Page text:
Remember meForgot password?
    Log in with Twitter

article imageCommunication with Russian gecko sex satellite restored

By Igor I. Solar     Jul 26, 2014 in Science
Moscow - The Russian Federal Space Agency announced that it has restored contact with its Foton-M4 satellite, lost three days ago. The spacecraft carries a set of scientific tests including five geckos to study the effect of micro-gravity on their fertility.
Five lizards are on board the Russian satellite Foton-M4, a research spaceship that aims to study life in space. The Russian Federal Space Agency (Roscosmos) lost contact with the craft on Thursday, less than a week after launch. However, contact was restored today, according to Russian Times.
"We conducted several communication sessions and the link is stable," said Oleg Ostapenko, the head of Roscosmos. "We are confident that we will be able to perform 90 percent of what was originally planned," he added.
Foton-M4 will continue in the same initial Earth orbit until Monday while scientists consider whether the experiments originally planned can be carried out successfully, when the satellite is farther from the Earth. Engineers are analyzing what could have caused the unexpected communication failure.
The mission should last 60 days. The satellite carries equipment for various experiments with organisms including some microbes, fungi, fruit flies, and five lizards. The main experiment involves the reproductive performance of the lizards, one female and four males. The objective is to study the effects of micro-gravity on the geckos’ reproductive behavior, fertility, structure and health of their eggs. Each stage of the mating ritual will be filmed by multiple cameras on board. The scientists anticipate that they will be able to remotely watch the videos of geckos mating at zero-gravity.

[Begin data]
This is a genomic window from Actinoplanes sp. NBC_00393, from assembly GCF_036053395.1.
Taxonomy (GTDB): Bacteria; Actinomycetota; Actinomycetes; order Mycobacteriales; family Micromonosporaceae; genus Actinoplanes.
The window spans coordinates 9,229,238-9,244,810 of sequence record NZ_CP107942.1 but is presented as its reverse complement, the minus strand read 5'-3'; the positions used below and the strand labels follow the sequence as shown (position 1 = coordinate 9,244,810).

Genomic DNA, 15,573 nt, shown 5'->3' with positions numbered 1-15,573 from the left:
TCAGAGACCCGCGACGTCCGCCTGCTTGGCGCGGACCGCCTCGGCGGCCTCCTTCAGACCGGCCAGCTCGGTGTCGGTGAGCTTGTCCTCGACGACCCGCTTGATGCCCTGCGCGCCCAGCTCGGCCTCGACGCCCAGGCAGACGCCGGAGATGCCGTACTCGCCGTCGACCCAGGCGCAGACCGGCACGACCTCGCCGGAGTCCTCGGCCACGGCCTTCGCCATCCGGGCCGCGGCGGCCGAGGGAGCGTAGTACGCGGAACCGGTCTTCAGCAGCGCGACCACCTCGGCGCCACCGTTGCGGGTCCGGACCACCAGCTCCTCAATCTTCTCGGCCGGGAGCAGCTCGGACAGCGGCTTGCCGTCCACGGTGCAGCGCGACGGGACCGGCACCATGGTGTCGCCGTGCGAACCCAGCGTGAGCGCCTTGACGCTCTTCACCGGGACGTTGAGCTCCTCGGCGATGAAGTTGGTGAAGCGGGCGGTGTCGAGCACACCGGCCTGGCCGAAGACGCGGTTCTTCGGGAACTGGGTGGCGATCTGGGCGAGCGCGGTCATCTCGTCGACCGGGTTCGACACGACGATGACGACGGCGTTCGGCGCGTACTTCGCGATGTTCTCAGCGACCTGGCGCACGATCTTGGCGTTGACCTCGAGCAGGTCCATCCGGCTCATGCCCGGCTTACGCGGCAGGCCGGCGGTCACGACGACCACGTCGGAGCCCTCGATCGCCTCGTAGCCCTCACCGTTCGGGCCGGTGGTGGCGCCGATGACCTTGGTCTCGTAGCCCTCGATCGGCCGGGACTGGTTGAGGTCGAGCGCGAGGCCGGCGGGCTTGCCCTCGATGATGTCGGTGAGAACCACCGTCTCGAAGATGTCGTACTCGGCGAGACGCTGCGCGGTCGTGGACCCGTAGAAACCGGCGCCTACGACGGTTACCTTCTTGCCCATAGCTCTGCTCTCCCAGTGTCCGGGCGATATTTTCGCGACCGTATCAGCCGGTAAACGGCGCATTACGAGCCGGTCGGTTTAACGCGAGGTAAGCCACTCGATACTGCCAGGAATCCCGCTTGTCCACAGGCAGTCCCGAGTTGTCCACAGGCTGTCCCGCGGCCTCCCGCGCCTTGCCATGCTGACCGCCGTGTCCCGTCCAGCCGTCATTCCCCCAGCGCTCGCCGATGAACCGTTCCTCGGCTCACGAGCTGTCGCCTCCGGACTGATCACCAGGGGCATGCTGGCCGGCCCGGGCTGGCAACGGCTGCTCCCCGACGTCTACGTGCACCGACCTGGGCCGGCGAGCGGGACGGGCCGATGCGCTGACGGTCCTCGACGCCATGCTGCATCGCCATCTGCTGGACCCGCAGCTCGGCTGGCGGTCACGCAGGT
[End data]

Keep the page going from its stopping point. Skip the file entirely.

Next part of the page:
It is expected that the satellite will return to Earth in a controlled manner two months after its launch on July 19 from Baikonur Cosmodrome located in the desert steppe of Kazakhstan.
More about space science, Geckos, russian federal space agency, FotonM4, Baikonur Cosmodrome
More news from
Latest News
Top News